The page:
The staff of the HIAS archives project would like to wish everyone a “happy and joyful Passover”. In fact, an egg-cellent holiday.
From Elizabeth, Susan, Patricia and Rachel
The staff of the HIAS archives project would like to wish everyone a “happy and joyful Passover”. In fact, an egg-cellent holiday.
From Elizabeth, Susan, Patricia and Rachel
Edward M. Benton was born into HIAS royalty – his father was John L. Bernstein, a founder in 1902 of the what we on the HIAS archives project understand to have been the first real predecessor organization of today’s Hebrew Immigrant Aid Society. * John L. Bernstein remained on the HIAS board until his death in 1952. He was a lawyer, and provided pro bono legal services to HIAS for half a century.
Edward’s uncle was James Bernstein, a doctor in Brooklyn connected with Zion Hospital. He was director of HIAS activities in Europe approximately 1924-1947, having replaced E.W. Lewin-Epstein in the HIAS Warsaw office. (Followers of this blog may recall a previous post on E.W. Lewin Epstein.)
John’s son Edward was an attorney like his father, and seems to have officially become counsel to HIAS in 1952. Edward’s biographical form submitted as a member of the HIAS board of directors is below:
And in his biographical statement from the 1980s, he lists his various positions and accomplishments in connection with his long-time involvement with HIAS:
We have processed a small collection of Edward Benton’s files in the HIAS collection (Executive series/Executive Office/Other Executive Staff/Legal – Edward M. Benton), about one linear foot of files. There are a few files related to his father John’s work with HIAS (in HIAS president Ben Touster’s files and Executive Vice-President Isaac Asofsky’s files), and two files on John’s brother James (Program series/U.S. Operations/Location and Family History Service). Researchers will be able to locate these files on members of the Bernstein/Benton family when the completed finding aid is posted online at the end of 2018. Until then, contact the HIAS team through this blog if you are interested in seeing the files or browsing the related folder lists.
* Some credible sources give the history this way: the Hebrew Sheltering House Association (formed 1889) merged with the Hebrew Immigrant Aid Society (1902) in 1909 to form the Hebrew Sheltering and Immigrant Aid Society (HIAS). More detail will be available on the HIAS timeline, soon to be live on the HIAS archives project webpage.
One of the complexities of processing an institutional collection is that the institutions themselves do not function with the intent of making life easy for future archivists (shockingly enough). While the goal of the archivists processing this type of collection is to represent the internal organization of the institution as clearly as possible, sometimes organizations can become so complex that archivists must make difficult editorial choices in the name of accessibility and ease of use.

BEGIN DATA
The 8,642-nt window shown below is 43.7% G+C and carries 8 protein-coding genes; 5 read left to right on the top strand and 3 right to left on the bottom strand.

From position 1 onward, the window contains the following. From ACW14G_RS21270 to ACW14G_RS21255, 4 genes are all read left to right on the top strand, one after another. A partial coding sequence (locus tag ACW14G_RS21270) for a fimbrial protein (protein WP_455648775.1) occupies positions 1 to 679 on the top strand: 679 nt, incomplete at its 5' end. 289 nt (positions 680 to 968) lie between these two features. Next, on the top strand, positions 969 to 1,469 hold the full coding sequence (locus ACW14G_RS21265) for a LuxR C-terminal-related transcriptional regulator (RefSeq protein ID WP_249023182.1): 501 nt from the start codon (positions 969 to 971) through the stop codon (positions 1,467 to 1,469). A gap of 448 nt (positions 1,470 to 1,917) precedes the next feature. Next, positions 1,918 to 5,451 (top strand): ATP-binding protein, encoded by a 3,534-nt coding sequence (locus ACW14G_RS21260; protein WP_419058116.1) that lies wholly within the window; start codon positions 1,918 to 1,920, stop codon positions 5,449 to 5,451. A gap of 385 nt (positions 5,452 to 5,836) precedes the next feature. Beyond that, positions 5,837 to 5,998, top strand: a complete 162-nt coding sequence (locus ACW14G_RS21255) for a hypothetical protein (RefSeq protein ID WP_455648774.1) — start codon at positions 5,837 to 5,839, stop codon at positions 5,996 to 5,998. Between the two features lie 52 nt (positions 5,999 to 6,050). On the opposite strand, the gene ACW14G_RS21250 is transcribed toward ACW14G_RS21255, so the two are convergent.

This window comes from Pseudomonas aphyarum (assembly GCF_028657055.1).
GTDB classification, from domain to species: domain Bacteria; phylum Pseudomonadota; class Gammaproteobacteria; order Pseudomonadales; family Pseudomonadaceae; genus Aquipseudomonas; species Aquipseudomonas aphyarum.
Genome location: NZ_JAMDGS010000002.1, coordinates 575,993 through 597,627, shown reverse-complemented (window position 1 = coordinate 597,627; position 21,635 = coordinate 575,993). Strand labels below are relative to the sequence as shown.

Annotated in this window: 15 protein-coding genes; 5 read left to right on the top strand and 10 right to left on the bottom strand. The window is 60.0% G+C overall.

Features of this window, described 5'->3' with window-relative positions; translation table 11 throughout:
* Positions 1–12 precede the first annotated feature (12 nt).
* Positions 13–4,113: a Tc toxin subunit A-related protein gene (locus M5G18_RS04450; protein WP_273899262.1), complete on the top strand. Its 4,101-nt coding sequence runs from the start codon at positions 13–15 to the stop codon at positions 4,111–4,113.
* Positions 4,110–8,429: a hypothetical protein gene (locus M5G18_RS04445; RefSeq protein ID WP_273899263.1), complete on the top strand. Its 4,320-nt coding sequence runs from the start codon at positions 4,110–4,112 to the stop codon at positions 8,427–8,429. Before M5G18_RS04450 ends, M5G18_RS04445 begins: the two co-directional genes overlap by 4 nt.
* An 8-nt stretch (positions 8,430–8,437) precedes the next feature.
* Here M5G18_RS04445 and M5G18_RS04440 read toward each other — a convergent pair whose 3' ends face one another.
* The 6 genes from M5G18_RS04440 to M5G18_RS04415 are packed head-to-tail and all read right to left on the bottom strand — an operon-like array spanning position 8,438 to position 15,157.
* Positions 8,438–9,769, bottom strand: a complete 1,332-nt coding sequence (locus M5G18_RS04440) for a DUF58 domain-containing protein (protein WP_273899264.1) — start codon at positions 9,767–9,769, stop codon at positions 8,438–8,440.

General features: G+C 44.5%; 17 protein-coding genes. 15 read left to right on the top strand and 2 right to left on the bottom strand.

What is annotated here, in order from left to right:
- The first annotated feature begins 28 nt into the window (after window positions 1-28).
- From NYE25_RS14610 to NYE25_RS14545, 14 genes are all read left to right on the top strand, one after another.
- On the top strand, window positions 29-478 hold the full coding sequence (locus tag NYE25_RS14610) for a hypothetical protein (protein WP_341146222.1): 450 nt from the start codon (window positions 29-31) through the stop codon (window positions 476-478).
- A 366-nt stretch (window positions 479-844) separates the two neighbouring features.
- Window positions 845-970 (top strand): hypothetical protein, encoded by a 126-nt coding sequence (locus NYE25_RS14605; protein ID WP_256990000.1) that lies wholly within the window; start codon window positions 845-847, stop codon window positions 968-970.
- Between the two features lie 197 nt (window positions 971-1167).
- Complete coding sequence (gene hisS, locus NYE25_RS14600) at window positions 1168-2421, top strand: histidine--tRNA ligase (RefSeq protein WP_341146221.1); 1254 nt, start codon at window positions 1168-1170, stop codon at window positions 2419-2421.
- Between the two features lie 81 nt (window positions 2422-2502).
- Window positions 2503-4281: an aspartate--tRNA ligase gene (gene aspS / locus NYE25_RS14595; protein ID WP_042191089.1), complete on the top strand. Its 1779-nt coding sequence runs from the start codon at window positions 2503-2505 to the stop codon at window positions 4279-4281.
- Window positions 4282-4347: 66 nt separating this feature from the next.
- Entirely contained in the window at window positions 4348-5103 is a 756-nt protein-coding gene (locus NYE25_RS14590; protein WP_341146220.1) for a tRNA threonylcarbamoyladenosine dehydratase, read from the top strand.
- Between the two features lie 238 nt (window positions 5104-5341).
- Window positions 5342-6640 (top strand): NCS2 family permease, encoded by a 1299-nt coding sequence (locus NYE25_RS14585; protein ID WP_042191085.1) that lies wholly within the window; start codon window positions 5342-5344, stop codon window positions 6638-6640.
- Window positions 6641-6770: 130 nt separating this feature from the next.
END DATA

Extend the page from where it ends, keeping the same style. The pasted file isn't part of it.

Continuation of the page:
As I have previously discussed on this blog, HIAS—typically in cooperation with the Department of State and the UJA-Federation of New York—awarded grants to Jewish organizations across the country, which in turn used the money to resettle refugees. It was the Matching Grants Department which handled and kept careful record of that money.
Matching Grants comes across as a department that rather intentionally made itself difficult to trace. It would be reasonable to assume that Matching Grants existed within the Grant Management Department, which itself was situated within the Finance Department. However, that assumption would be incorrect.
Before 1993, Matching Grants was handled by an organization outside of HIAS; between 1993 and 2000, Matching Grants existed as its own department, separate from both Grant Management and US Operations; after the year 2000, Matching Grants existed under the umbrella of US Operations, a department which handles refugee resettlement. Complicating the picture is the fact that the staff names and handwritings attached to Matching Grants papers remained stable, even as the department floated around the HIAS organizational structure.
To represent this movement in the collection and finding aid, while aligned with the goals and practices of processing a large institutional collection, would prove confusing and unintuitive for future researchers. Therefore, we made the decision to organize Matching Grants into the Finance Series, as the vast majority of materials from Matching Grants are financial in nature.
Found in the files of Executive Vice President James Rice are these reports of meetings in late 1961 with Colonel Mohamed Ofkir, a high-ranking official in the government of King Hassan II notorious for his extremely harsh dealings with dissidents and political enemies.
It wasn’t immediately clear to us the author of this report. Most likely it was Gaynor I. Jacobson, then director of operations in Europe and North Africa, though it could have been Rice, himself, but it’s not noted explicitly.
The meetings concern HIAS’s interest in assisting Moroccan Jews who wanted to leave the country, since prohibitions on emigration to Israel had recently been lifted. Ofkir is initially open to the program but becomes critical after the program is underway.
The first page of the report details the day leading up to the meeting with Colonel Ofkir in November at the Sûreté Nationale building in Rabat.
Raphael Spanien (Deputy Director of the HIAS branch in Paris covering Europe and North Africa) and the author arrive around noon. Colonel Ofkir is indisposed, so they meet with his assistant, a “Mr. H.” whose true identity we haven’t been able to confirm. Mr. H. drives Spanien, the author, and Habib Tayeb, Commissaire Adjoint for Tangiers, to lunch in his car. The car had been the favorite car of King Mohammed V and had been given to Mr. H. by King Hassan II after Mohammed V, his father, had died. The author writes that Mr. H. “was one of the late king’s closest collaborators, and in whom he had the utmost confidence,” which seems to suggest that Mr. H. is something more than a mere ‘assistant’ to the colonel.